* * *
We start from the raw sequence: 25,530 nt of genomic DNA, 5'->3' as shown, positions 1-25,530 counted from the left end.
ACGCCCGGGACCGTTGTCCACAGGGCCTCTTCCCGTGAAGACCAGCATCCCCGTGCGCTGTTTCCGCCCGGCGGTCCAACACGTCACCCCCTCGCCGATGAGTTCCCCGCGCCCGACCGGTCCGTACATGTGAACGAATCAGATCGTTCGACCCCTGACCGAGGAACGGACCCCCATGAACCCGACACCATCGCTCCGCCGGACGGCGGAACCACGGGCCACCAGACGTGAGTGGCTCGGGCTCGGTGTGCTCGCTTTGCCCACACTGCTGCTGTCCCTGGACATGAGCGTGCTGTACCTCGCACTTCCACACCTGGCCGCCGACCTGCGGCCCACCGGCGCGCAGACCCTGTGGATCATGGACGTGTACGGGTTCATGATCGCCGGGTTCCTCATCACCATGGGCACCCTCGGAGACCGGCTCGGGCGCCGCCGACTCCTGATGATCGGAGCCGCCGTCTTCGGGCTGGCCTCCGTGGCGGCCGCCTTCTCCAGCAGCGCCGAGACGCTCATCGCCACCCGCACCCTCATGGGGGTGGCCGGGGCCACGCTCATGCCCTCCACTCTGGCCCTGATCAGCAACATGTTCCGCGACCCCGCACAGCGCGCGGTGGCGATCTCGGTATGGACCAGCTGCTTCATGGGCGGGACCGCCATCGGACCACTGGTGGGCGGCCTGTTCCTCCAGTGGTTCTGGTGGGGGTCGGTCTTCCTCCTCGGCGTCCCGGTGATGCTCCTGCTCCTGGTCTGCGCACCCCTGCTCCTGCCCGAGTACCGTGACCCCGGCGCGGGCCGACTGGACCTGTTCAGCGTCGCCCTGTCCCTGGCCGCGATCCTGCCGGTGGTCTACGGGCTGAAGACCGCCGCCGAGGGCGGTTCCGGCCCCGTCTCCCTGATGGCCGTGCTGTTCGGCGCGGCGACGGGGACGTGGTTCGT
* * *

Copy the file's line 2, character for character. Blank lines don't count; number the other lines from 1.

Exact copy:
ACGCCCGGGACCGTTGTCCACAGGGCCTCTTCCCGTGAAGACCAGCATCCCCGTGCGCTGTTTCCGCCCGGCGGTCCAACACGTCACCCCCTCGCCGATGAGTTCCCCGCGCCCGACCGGTCCGTACATGTGAACGAATCAGATCGTTCGACCCCTGACCGAGGAACGGACCCCCATGAACCCGACACCATCGCTCCGCCGGACGGCGGAACCACGGGCCACCAGACGTGAGTGGCTCGGGCTCGGTGTGCTCGCTTTGCCCACACTGCTGCTGTCCCTGGACATGAGCGTGCTGTACCTCGCACTTCCACACCTGGCCGCCGACCTGCGGCCCACCGGCGCGCAGACCCTGTGGATCATGGACGTGTACGGGTTCATGATCGCCGGGTTCCTCATCACCATGGGCACCCTCGGAGACCGGCTCGGGCGCCGCCGACTCCTGATGATCGGAGCCGCCGTCTTCGGGCTGGCCTCCGTGGCGGCCGCCTTCTCCAGCAGCGCCGAGACGCTCATCGCCACCCGCACCCTCATGGGGGTGGCCGGGGCCACGCTCATGCCCTCCACTCTGGCCCTGATCAGCAACATGTTCCGCGACCCCGCACAGCGCGCGGTGGCGATCTCGGTATGGACCAGCTGCTTCATGGGCGGGACCGCCATCGGACCACTGGTGGGCGGCCTGTTCCTCCAGTGGTTCTGGTGGGGGTCGGTCTTCCTCCTCGGCGTCCCGGTGATGCTCCTGCTCCTGGTCTGCGCACCCCTGCTCCTGCCCGAGTACCGTGACCCCGGCGCGGGCCGACTGGACCTGTTCAGCGTCGCCCTGTCCCTGGCCGCGATCCTGCCGGTGGTCTACGGGCTGAAGACCGCCGCCGAGGGCGGTTCCGGCCCCGTCTCCCTGATGGCCGTGCTGTTCGGCGCGGCGACGGGGACGTGGTTCGT